• Flight Switcheroo – Employee Y schedules and pays for airfare far in advance of travel to get the economical rates. Airfare is purchased for the same flight close to the date of travel at an exorbitant rate and canceled. Reimbursement is submitted for the higher costing flight.
  • Downgrade – Employee Z schedules a flight with a more expensive seat or section than downgrades (from business class to coach or from an exit row to a regular seat). The original, more expensive airfare is submitted for reimbursement.
  • Airline Credit – A flight is scheduled and expensed for reimbursement. Plans change, and the flight is canceled with an airline credit issued. The credit is then used for employee personal use.
Ask Questions and Get Support

The best way to protect your business from significant and widespread expense report fraud is to require detailed supporting documentation for all transactions and ask questions! Here are some key measures to take:

  • Institute a documented policy for appropriate company expenses and the process for reimbursement and/or charges. This reduces room for questions on what is allowable and expected.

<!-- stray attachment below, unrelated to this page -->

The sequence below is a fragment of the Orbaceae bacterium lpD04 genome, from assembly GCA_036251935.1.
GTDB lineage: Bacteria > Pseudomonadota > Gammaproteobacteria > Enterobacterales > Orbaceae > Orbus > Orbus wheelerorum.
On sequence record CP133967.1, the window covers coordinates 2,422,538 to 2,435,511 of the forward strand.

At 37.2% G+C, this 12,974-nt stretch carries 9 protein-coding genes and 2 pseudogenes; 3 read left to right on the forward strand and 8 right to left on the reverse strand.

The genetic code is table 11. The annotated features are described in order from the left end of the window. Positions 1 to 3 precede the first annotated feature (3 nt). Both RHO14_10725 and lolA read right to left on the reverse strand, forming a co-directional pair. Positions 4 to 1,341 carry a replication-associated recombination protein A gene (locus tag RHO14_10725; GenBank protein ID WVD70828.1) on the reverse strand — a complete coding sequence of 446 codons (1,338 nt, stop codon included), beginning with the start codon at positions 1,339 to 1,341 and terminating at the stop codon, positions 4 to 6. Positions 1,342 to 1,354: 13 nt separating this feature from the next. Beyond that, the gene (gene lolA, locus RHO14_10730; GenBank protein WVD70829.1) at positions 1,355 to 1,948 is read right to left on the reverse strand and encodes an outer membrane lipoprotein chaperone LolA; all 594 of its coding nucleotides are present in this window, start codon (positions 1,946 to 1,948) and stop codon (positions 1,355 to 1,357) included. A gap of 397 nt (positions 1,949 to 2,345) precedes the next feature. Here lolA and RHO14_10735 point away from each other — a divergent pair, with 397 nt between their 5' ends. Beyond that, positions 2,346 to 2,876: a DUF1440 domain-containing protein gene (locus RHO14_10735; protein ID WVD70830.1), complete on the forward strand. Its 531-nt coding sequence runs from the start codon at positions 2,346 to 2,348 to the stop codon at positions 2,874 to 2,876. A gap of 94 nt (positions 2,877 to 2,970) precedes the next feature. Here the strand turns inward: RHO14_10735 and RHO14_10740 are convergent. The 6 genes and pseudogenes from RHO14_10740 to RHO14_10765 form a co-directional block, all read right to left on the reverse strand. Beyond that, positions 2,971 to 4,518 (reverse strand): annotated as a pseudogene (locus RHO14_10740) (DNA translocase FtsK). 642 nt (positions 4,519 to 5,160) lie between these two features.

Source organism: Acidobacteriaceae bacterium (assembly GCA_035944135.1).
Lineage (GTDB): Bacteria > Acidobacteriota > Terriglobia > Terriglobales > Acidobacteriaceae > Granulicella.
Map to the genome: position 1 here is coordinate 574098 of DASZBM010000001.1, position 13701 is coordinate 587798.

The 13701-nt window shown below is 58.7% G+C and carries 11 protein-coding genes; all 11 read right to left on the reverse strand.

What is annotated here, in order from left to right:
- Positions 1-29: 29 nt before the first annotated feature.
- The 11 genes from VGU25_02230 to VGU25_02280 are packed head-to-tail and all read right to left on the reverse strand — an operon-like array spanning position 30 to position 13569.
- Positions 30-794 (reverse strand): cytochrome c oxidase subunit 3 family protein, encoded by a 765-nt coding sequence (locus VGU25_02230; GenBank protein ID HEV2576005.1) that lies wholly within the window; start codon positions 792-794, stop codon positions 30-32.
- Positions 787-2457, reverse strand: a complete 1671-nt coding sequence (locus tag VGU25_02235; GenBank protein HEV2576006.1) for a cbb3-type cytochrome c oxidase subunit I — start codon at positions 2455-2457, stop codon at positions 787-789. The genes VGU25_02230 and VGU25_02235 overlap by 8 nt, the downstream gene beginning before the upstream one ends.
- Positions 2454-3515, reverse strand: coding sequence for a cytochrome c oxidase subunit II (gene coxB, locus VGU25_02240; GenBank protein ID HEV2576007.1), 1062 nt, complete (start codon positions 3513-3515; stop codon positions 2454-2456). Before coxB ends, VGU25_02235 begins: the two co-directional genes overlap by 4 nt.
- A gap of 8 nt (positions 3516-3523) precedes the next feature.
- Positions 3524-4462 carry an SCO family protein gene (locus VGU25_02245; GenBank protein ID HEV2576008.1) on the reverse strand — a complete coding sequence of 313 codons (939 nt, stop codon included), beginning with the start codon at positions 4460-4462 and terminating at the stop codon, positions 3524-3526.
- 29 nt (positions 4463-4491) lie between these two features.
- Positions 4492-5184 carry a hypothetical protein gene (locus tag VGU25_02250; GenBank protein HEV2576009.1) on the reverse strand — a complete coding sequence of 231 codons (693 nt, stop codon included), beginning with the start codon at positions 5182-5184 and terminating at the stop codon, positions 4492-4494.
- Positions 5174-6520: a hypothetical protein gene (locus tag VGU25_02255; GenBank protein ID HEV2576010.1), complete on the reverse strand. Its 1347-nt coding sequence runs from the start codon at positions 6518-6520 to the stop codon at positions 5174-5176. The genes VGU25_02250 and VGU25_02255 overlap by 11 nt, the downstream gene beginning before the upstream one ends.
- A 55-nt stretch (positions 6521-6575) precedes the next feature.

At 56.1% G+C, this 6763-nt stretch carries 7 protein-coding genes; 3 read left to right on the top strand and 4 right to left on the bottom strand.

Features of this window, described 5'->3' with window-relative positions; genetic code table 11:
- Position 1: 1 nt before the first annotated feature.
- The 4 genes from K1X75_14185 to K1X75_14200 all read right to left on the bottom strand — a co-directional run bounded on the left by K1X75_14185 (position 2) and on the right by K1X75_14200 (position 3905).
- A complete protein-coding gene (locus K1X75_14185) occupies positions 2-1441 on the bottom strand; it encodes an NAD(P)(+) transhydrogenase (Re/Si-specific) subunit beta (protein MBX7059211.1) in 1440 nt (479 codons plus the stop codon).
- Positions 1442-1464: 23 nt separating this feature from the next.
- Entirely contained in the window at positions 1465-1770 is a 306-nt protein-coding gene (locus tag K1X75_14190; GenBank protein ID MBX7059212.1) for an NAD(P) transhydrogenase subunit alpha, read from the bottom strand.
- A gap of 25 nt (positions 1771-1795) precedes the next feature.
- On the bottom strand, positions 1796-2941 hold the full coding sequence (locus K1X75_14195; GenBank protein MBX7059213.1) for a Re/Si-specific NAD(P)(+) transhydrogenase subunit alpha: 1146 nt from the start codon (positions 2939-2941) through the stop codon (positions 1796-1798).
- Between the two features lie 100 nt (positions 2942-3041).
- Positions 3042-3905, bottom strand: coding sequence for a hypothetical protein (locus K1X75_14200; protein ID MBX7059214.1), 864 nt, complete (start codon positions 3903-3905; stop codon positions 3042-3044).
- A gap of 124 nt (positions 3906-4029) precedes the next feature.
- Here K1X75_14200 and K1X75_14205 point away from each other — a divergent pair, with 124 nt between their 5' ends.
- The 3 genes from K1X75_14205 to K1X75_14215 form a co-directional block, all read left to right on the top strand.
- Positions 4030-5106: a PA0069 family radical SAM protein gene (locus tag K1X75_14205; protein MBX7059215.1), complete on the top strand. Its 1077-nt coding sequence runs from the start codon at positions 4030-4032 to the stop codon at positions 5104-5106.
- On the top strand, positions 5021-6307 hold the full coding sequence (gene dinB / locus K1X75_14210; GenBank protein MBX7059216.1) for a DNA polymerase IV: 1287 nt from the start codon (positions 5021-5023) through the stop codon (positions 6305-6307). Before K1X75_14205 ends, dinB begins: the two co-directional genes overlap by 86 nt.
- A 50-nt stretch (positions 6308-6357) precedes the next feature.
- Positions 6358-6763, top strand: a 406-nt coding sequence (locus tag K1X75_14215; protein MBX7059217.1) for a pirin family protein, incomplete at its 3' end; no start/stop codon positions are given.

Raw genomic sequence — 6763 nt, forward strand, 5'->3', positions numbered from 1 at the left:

• Require detailed receipts, not just totals for all credit card charges, hotel bills, and supply orders. Review the details for duplicates, credits, and any identifying details. Elements such as date, number of people, time, shipping address, and an indication of a completed transaction (as opposed to a preliminary quote or order) can be very useful when verifying appropriate expenditures.
  • Maintain the last four digits of employee and company cards on file. Compare documentation to make sure reimbursements are not done for company cards, and compare reimbursements for duplicate transactions among employees.
  • Compel supervisor reviews of expense reports. Approvals should not be done only by accounting. Immediate supervisors, who are knowledgeable about the employee activities, should review the reimbursement request. Another individual can be responsible for ensuring appropriate support to maintain efficient processes.
  • Periodically compare reimbursements with employee schedules/itineraries.
  • Compare reimbursement requests to other employees with similar clients or attending similar conferences.
  • Consider utilizing a company-sponsored travel agency or booking service for all company travel.
  • Require employees to submit start and stop locations for mileage reimbursements periodically verify the mileage.

The Association of Certified Fraud Examiners estimates that 5% of revenues are lost annually by companies due to fraud. No one is untouched. While you may not have the staff or resources to detail review every transaction, employees need to know samples are selected regularly for detailed questions. One of the best defense mechanisms is people believing they could get caught.

The team at Maner Costerisan can help you put policies and procedures in place that will help protect your organization from fraud.